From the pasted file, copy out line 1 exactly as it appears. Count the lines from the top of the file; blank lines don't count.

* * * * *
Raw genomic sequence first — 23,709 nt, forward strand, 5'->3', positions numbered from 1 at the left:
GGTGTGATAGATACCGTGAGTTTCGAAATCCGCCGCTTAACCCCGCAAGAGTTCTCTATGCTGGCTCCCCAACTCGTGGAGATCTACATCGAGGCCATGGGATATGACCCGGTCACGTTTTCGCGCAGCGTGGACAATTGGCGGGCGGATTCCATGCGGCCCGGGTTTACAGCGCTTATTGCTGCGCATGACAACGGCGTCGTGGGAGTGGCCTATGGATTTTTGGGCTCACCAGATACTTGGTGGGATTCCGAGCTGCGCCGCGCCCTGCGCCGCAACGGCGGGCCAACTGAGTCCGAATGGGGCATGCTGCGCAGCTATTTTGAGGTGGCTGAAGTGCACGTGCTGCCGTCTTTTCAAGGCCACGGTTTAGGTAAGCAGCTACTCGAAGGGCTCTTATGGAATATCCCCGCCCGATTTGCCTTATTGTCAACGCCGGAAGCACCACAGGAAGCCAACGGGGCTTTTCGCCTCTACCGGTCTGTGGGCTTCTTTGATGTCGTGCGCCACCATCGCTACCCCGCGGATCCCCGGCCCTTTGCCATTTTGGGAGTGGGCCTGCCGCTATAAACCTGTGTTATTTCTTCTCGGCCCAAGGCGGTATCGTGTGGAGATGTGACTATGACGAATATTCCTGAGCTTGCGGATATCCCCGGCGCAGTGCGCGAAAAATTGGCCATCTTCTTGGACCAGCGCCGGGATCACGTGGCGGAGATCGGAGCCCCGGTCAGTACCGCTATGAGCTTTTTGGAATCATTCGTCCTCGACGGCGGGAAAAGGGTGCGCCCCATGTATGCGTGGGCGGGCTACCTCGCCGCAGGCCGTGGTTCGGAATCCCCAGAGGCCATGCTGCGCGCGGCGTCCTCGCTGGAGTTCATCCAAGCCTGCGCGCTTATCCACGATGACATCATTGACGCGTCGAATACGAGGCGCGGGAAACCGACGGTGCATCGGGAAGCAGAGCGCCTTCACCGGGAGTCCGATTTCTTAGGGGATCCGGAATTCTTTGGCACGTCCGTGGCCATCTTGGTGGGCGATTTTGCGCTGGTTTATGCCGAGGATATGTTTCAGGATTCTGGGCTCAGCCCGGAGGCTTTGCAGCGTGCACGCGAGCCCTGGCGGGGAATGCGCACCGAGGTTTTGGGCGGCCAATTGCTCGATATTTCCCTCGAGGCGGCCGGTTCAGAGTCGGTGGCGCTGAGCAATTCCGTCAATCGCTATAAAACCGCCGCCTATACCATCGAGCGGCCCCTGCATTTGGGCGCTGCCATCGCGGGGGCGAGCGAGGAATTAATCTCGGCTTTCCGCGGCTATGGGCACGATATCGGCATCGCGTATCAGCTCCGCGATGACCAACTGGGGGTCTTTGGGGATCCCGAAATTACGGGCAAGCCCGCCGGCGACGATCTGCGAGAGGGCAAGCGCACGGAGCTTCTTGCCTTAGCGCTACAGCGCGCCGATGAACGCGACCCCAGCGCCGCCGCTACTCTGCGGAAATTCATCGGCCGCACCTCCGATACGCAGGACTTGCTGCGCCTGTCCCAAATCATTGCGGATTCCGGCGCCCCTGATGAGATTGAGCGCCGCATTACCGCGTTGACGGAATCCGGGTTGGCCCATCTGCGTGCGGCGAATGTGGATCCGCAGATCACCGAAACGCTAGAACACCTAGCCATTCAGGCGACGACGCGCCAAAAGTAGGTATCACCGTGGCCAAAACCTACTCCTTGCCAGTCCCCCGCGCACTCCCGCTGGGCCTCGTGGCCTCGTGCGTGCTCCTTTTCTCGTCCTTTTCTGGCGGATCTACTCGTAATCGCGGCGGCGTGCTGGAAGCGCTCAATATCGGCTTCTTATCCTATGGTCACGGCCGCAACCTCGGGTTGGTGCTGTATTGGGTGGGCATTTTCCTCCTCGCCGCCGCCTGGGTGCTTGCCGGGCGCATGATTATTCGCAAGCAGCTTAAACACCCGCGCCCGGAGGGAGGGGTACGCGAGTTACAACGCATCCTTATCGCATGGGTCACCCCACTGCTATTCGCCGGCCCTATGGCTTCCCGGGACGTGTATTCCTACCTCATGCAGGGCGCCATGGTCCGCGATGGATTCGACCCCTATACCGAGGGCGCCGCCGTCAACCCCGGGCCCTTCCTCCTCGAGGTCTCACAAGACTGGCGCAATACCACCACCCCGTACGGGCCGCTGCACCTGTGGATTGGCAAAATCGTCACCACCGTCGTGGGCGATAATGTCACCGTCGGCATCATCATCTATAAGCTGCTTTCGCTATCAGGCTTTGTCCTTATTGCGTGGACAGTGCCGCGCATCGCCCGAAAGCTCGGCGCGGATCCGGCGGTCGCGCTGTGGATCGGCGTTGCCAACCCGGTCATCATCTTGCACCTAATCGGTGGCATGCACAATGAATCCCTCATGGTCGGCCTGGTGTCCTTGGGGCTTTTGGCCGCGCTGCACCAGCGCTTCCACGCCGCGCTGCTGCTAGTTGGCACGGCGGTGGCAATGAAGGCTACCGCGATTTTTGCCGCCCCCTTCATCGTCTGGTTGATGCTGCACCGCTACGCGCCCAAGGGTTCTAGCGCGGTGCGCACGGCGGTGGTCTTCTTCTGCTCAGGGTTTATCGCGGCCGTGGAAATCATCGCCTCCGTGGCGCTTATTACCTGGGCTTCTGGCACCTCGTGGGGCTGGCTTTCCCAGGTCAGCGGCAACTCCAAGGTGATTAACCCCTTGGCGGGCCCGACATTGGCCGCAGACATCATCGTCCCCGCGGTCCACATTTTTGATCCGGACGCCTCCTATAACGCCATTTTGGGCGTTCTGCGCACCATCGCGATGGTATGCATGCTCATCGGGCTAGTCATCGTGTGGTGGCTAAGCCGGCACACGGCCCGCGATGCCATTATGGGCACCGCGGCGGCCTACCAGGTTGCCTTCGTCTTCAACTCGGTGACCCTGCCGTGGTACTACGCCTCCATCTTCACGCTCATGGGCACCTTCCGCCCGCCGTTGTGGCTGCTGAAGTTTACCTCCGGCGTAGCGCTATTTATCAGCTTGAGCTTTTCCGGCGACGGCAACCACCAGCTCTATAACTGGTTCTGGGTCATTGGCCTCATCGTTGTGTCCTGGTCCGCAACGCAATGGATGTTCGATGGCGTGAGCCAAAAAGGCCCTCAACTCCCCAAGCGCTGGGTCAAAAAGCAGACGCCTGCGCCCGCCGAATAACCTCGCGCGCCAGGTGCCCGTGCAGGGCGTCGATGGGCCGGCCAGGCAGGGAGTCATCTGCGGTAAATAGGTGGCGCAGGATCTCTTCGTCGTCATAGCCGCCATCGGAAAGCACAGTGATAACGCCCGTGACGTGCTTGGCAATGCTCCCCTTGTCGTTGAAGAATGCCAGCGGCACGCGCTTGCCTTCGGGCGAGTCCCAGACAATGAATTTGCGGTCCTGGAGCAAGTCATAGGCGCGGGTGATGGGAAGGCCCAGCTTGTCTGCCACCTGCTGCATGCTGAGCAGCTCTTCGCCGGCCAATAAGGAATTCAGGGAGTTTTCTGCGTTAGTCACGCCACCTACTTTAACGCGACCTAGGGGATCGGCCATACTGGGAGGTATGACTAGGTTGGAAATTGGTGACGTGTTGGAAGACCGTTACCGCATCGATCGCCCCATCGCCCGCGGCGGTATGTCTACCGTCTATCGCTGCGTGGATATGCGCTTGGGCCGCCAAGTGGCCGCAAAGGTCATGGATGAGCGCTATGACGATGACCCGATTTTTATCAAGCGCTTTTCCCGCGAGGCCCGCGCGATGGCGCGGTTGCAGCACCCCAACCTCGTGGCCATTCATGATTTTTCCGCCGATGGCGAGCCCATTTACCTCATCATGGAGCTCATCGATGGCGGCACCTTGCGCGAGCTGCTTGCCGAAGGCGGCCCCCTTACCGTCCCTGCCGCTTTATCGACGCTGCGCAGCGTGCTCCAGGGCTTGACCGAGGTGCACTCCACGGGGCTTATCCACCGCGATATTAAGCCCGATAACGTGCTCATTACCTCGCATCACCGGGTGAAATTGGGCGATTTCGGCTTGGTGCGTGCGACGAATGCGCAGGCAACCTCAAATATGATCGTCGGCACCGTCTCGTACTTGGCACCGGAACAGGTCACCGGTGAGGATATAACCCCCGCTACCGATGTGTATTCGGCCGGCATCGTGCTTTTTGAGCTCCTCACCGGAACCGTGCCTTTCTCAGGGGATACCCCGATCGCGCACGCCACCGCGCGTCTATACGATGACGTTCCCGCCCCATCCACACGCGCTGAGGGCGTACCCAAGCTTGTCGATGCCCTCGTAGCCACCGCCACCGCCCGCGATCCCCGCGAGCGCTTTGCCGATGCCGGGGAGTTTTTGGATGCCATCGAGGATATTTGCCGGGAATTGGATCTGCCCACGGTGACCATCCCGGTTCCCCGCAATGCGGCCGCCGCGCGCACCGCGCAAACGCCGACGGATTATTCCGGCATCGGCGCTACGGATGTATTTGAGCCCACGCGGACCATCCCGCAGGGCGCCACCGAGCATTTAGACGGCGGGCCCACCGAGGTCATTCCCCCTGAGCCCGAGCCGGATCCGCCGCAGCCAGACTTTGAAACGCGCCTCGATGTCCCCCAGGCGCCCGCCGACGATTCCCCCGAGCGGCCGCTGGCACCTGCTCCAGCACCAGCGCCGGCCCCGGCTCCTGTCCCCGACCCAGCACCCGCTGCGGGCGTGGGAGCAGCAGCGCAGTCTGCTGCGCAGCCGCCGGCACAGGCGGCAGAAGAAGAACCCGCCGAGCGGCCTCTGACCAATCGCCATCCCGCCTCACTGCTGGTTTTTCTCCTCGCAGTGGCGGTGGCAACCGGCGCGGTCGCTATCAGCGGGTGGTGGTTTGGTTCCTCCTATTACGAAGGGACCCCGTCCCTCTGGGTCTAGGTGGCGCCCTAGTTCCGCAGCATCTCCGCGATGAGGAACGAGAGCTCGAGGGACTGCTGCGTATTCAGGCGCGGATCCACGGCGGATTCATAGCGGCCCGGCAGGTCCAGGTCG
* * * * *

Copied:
Raw genomic sequence first — 23,709 nt, forward strand, 5'->3', positions numbered from 1 at the left: